That said, the film would be forgettable – as forgettable as some of producer Samuel Z. Arkoff’s other post-AIP 1980s efforts – if directed by anyone else other than Larry Cohen. His idiosyncratic approach to the monster movie/crime film mash-up balances deadpan humor with some thought-provoking discussion on whether Q is a monster or a god (when Carradine suggests to a university professor that modern day New Yorkers are less likely than ancient civilizations to mistake such a creature for a god, the professor quips “Why not if they fear it enough?”). Carradine’s detective believes it to just be a rare species, but Cohen creates tension with the question – thanks in part to Robert O. Ragland’s rich score emphasizing the beast’s fantastical nature – even suggesting that Moriarty’s fearful small-time crook might half-way believing it (even if his feeding the creature was a desperate act) and leaving it for us to guess whether the human perpetrator of the mutilation killings sighted the creature and decided to serve it or may possibly have summoned it with his sacrifices. Despite Cohen’s loose direction and a good performance from Carradine, I get the feeling that Q would have been just a B-grade monster movie mashed up with a gritty low-budget crime film if not for Moriarty’s genuinely inspired “Method” (as Ebert described it) performance that makes lines like “Eat ‘em up! Crunch! Crunch!” and “Get Rupert [Murdoch] down here with his arm around me” as organic as his scat-singing. The photography of Fred Murphy (THE MOTHMAN PROPHECIES) – with additional photography by Daniel Pearl (THE TEXAS CHAIN SAW MASSACRE) isn’t as refined, but the gritty look recalls Lucio Fulci’s contemporary NEW YORK RIPPER (shot on some of the same stomping grounds).

Released theatrically by United Film Distribution – who also brought us the latter two of Romero’s original DEAD trilogy pics and SLEEPAWAY CAMP among others – and then on tape by MCA, Q made its digital debut in 1998 through Anchor Bay Entertainment in a barebones non-anamorphic letterbox transfer (released simultaneously with a letterboxed Elite laserdisc). That was followed by a 2003 special edition by Blue Underground sporting a new anamorphic widescreen (1.85:1) transfer with a multichannel remix in DTS-ES 6.1, Dolby Digital 5.1 EX and 2.0 surround (as well as the original mono mix in 2.0), and a commentary by Larry Cohen (moderated by BU’s Bill Lustig, who was also making low budget genre features in New York during the same period). This edition was later repackaged as part of a Larry Cohen box set with BU’s special editions of BONE and GOD TOLD ME TO. Shout’s 1080p24 MPEG-4 AVC-encoded Blu-ray doesn’t look great, but only in that it likely represents faithfully the hastily put together film (with some stolen street shots looking worse than the back projection). The Blu-ray loses the BU’s sonic enhancements in favor of a good lossless 2.0 rendering of the mono mix and the Cohen/Lustig commentary – the former is particularly regrettable since the 6.1 track had a more enveloping presentation of the music, swooping wings, and an almost tactile feel to the bone-crunching sound effects – but they have recorded a brand new track with Cohen going solo.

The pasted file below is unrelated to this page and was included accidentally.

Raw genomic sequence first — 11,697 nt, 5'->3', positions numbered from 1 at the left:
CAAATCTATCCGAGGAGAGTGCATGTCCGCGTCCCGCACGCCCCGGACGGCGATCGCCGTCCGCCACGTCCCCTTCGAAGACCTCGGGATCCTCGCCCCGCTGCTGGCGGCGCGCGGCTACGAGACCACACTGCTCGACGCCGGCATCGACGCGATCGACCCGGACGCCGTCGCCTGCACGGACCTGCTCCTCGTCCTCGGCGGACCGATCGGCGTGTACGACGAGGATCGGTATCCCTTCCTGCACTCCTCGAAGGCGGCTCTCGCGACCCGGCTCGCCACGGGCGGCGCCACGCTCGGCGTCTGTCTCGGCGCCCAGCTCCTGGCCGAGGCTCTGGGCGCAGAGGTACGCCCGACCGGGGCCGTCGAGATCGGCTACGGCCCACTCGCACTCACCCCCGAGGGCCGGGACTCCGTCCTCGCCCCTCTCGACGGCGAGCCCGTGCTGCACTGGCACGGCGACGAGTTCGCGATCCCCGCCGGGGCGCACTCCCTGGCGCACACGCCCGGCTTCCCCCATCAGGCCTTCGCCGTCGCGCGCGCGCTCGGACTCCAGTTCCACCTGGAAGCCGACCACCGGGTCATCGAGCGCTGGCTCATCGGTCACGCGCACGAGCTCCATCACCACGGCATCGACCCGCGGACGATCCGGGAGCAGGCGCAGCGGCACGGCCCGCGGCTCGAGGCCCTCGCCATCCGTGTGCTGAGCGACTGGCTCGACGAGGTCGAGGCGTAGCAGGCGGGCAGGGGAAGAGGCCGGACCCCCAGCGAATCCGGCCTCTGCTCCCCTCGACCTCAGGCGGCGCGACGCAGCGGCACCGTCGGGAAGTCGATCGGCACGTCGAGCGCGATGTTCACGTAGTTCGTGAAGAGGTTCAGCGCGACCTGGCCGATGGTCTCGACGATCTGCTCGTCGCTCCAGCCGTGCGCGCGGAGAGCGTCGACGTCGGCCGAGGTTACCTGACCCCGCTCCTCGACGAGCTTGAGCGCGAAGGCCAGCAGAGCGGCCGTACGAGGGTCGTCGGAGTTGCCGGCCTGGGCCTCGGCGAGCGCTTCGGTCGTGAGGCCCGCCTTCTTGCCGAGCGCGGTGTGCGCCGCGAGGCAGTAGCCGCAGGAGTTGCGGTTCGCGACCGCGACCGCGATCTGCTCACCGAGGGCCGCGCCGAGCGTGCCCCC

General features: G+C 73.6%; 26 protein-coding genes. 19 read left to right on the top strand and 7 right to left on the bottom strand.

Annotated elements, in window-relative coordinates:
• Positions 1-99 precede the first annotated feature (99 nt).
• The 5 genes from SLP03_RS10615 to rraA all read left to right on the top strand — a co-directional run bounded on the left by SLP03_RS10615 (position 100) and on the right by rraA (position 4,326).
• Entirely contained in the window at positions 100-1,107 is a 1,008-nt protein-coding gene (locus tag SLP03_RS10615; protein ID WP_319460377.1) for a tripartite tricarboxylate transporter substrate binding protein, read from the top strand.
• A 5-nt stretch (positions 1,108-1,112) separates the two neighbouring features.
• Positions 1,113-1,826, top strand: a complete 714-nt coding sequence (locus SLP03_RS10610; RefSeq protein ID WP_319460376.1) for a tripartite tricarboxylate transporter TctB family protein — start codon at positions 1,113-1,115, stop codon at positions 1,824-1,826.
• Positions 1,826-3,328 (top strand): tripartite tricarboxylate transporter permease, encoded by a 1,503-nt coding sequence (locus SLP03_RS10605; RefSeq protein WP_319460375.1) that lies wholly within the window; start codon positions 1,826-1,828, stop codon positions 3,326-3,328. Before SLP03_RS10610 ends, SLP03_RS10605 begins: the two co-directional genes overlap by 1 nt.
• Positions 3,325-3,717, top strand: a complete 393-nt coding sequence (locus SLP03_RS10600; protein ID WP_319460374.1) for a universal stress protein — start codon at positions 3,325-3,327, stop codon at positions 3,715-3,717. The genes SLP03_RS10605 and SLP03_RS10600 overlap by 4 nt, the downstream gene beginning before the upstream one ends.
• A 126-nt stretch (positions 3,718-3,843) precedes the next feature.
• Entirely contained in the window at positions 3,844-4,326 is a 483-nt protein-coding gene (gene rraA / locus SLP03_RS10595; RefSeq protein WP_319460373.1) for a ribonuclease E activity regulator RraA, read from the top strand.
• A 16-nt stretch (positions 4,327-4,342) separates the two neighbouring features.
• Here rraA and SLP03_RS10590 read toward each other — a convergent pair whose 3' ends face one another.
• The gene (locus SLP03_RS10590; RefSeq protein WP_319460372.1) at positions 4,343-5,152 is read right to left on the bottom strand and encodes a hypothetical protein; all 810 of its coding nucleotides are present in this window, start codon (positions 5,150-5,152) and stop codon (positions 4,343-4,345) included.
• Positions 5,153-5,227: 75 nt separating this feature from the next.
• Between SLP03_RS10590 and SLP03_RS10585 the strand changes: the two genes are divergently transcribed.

Cohen starts things off a little shaky saying “I don’t know what I’m doing” but quickly launches into a free-wheeling narrative covering the entirety of the film’s production with occasional asides to discuss the careers of Moriarty, Carradine and Roundtree (who also appeared in Cohen’s MANIAC COP and ORIGINAL GANGSTAS). He begins with getting fired off his adaptation of Mickey Spillane’s I, THE JURY – the producers did not like his improvisational style with the actors – and putting together the deal for Q within twenty-four hours. His aforementioned improvisational style extended not only to Moriarty’s performance but working in scenes built around locations, props, and what he learned of the actors (Moriarty’s singing prompted the early scene where he auditions in the bar where his girlfriend works). The top of the Chrysler Building machine gun climax came to Cohen when he saw the baskets on the sides of the spire used to install lighting (he dressed up the steeplejacks in police uniforms and gave them machine guns). He cites Roland Emmerich’s remake of GODZILLA as drawing most of its plot from Q, and that screenwriter Dean Devlin later purchased his script for CELLULAR. Cohen also calls ones attention to all of the bird imagery in the film, from the Chrysler Building’s eagle gargoyles and swooping aerial photography all the way to the bird kite that figures into a character’s fateful encounter with the beast. His comment about how people thousands of years from now stumbling upon the ruins of New York mistaking some of the skyscrapers for churches or temples also calls one's attention to his use of some of the city’s most stunning architecture (even those rooftops and spires only glimpsed in the aerial shots). The trailer (2:32) and the “Q is coming!” teaser (0:33) have been carried over from the BU edition. The end result isn’t really a special edition – it’s also not one of Shout’s Scream Factory line – but pre-order pricing should make it an irresistible double-dip or an impulse buy for the uninitiated. (Eric Cotenas)